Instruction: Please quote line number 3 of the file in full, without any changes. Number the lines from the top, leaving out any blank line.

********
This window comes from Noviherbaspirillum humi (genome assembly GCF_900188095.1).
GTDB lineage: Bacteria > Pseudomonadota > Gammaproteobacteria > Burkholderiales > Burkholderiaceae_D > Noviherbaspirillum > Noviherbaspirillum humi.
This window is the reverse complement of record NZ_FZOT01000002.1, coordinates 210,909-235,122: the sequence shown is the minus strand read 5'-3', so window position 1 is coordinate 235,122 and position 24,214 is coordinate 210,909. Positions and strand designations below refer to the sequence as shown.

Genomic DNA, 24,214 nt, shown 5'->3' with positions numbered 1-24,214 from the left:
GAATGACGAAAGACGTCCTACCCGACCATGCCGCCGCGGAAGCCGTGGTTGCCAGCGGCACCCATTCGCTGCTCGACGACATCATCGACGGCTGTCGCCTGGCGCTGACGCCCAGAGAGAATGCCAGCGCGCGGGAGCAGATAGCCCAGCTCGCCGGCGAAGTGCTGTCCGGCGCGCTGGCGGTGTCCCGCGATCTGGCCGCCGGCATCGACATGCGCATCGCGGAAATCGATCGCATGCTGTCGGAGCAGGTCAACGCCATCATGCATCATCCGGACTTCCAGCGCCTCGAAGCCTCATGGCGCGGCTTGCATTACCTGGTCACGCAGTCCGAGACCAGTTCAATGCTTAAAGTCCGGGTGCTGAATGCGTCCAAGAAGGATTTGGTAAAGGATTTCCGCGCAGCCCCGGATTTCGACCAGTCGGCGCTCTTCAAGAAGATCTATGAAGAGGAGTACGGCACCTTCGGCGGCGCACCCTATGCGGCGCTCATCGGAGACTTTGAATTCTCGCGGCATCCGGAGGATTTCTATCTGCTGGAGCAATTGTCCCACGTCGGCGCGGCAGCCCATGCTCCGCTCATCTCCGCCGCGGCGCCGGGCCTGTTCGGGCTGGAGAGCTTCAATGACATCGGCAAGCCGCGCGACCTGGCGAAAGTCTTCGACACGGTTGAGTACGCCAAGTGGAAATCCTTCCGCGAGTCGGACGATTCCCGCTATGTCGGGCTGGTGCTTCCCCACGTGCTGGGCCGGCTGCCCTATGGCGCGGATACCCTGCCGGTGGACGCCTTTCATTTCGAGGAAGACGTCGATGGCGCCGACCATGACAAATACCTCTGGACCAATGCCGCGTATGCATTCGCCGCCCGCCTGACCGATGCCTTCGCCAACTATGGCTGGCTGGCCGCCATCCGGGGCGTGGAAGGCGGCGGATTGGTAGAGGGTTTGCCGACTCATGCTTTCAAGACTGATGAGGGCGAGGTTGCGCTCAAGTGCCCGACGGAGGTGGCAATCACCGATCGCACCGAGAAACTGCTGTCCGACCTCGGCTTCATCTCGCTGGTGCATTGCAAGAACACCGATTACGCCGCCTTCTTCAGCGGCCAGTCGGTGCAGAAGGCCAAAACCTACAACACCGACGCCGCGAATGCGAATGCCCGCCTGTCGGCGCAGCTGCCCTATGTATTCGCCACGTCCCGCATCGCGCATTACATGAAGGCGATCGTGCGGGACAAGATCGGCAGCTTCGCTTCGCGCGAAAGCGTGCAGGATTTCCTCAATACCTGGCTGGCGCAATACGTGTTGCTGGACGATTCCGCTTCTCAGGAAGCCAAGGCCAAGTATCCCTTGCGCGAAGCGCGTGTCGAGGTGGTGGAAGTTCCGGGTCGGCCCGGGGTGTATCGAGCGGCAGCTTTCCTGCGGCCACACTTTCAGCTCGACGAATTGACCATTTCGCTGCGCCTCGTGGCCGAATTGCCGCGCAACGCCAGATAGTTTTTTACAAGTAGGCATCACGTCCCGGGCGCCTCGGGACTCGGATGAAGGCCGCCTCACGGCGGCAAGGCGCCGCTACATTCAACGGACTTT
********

This window is the reverse complement of record NZ_FZOT01000002.1, coordinates 210,909-235,122: the sequence shown is the minus strand read 5'-3', so window position 1 is coordinate 235,122 and position 24,214 is coordinate 210,909. Positions and strand designations below refer to the sequence as shown.